The continuous and obsessive search for identity in a confrontation with the outside world is another of the themes that bind the pieces on display. On this aspect, the curator speaks on a personal level explaining how in his opinion everyone needs to mirror himself or herself on the outside and how society is mirrored in each individual.
A clear example is the work of Francesco De Bernardi who gives his definition of an attitude defined as La Sprezzatura. The three sculptures, Almusibli explains, represent an Italian singer, a character from a book by John Dalton but is also a self-portrait, and a friend of his who personifies the modern dandy.
Just as this depicts society as seen by De Bernardi, Shuang Li in his performance includes a series of similar characters representing group dynamics capable of influencing subjectivity.
The definition of the generation concept
The thread of the exhibition reaches its conclusion in the term generation. Its meaning here lies in the possibility of creating a new and different language related to the conception of identity in a close way. From this will differ, by social context in which they develop an attitude of the artist, the works of art of subsequent creation that will perform a mutation of that expression.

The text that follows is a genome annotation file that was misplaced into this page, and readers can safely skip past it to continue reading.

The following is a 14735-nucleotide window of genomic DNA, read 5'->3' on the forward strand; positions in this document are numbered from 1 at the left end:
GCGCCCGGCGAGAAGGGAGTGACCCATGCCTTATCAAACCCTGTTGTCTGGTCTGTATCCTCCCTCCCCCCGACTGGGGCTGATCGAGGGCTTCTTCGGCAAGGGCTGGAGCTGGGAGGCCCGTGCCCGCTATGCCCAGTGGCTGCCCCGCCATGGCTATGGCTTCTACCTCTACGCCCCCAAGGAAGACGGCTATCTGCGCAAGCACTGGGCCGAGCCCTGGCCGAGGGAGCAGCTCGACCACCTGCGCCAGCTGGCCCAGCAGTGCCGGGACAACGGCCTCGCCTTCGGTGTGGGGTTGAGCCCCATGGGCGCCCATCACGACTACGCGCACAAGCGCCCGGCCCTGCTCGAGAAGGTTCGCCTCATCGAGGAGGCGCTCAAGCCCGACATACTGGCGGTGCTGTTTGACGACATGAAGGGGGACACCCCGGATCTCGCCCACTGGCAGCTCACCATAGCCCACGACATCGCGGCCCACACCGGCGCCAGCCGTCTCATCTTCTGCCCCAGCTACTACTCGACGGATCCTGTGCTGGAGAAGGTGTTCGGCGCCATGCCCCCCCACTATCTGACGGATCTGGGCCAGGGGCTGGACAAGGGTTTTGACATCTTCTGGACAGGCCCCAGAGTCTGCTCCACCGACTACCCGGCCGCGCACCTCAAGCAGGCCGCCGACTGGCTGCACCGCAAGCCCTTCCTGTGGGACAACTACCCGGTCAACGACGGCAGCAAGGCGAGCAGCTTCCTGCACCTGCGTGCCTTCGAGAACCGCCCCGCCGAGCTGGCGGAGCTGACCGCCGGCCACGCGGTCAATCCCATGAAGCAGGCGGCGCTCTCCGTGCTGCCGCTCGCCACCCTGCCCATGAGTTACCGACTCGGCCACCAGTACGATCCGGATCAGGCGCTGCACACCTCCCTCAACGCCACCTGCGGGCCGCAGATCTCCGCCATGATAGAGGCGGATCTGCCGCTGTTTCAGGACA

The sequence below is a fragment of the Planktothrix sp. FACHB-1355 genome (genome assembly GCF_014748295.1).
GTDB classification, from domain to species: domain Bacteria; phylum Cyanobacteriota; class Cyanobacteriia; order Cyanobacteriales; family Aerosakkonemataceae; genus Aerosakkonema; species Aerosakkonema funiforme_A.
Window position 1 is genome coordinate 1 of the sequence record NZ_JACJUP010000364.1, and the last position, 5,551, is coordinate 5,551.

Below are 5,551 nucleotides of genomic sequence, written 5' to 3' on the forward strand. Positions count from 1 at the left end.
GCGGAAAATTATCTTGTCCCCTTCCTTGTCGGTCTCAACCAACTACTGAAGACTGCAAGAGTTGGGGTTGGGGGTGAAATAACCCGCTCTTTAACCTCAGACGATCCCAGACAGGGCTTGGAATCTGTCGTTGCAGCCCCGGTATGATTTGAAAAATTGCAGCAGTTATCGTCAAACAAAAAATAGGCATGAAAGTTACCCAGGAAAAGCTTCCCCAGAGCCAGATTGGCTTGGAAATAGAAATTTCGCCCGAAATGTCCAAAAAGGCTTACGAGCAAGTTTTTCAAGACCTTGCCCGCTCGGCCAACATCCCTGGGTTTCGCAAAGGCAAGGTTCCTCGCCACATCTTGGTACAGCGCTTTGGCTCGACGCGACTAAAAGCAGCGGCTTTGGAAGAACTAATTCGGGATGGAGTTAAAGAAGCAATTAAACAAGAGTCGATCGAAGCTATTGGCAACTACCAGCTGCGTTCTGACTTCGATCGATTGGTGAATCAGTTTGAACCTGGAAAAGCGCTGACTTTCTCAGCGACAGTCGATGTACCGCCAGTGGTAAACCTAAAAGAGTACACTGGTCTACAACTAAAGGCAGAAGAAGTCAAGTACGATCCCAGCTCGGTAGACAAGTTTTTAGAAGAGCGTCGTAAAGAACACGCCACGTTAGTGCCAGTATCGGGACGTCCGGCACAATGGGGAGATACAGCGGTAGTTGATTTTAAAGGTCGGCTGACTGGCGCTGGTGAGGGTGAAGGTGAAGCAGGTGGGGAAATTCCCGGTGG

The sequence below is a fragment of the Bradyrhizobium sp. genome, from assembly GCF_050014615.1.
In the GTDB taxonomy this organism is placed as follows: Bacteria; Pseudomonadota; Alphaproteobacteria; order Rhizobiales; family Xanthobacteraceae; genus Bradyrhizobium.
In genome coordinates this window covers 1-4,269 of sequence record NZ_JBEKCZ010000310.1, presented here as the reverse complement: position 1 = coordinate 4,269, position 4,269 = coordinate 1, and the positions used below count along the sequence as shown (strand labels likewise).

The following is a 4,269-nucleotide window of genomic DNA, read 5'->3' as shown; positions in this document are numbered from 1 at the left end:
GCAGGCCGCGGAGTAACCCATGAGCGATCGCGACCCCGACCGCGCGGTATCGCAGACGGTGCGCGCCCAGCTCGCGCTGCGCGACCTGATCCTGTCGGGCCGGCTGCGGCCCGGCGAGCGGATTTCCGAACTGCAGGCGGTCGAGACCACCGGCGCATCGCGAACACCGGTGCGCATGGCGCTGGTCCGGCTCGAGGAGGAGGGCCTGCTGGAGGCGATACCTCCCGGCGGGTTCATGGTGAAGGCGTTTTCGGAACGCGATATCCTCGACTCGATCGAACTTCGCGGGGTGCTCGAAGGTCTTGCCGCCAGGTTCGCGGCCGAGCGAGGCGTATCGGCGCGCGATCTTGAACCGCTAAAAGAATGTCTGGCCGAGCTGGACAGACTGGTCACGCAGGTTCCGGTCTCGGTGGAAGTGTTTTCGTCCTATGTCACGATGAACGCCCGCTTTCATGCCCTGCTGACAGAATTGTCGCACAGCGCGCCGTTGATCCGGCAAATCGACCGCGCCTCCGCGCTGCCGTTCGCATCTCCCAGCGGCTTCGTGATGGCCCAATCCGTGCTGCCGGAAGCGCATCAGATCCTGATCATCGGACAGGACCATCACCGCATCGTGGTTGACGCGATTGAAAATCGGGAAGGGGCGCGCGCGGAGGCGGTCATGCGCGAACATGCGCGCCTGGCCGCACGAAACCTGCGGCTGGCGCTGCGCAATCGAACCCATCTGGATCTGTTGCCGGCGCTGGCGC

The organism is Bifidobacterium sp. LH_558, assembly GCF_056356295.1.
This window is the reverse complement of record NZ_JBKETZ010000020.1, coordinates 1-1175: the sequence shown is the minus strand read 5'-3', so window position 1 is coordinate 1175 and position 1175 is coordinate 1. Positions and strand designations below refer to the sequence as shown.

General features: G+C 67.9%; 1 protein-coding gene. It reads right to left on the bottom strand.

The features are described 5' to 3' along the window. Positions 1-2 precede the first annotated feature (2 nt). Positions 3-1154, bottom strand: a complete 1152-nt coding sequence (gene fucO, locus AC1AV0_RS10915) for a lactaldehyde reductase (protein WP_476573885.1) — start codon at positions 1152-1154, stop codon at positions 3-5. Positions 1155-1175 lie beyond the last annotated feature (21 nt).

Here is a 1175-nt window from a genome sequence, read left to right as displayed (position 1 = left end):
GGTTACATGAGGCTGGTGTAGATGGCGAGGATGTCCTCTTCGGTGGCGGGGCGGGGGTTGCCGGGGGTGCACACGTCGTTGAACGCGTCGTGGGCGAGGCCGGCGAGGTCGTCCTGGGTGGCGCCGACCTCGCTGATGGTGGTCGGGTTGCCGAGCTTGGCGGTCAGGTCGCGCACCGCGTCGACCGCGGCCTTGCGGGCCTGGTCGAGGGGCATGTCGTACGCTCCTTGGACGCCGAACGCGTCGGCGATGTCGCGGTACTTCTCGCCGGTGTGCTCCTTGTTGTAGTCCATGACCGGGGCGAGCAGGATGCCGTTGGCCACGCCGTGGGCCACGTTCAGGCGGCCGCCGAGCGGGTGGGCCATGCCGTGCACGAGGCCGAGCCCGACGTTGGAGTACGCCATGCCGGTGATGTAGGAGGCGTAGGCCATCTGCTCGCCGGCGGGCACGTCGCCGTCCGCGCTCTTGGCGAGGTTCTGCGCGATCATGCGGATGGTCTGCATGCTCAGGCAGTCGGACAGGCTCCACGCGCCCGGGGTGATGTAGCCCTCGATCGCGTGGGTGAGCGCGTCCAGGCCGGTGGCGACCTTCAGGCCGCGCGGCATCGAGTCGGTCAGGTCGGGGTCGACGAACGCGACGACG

Mohamed Almusibli, expressing himself on the meaning of this concept says: «For me it is something that creates a group or a community unifying people with similar attitudes or thoughts. Just like the definition of movement in general».
What he admired most, he continues, is seeing people and artists jumping from one generation to another, as if they were traveling. That’s why the meaning of generation goes beyond the representation of an age group, the curator explains, but depicts a whole that feels like one because of similarities in beliefs, thoughts, way of being.
Independent curator based in Geneva who focuses his work on analyzing emerging practices. After supervising several exhibitions, including the latest at Centre d’Art de Genève, he lands in Italy with September Issues in the Peres Projects framework.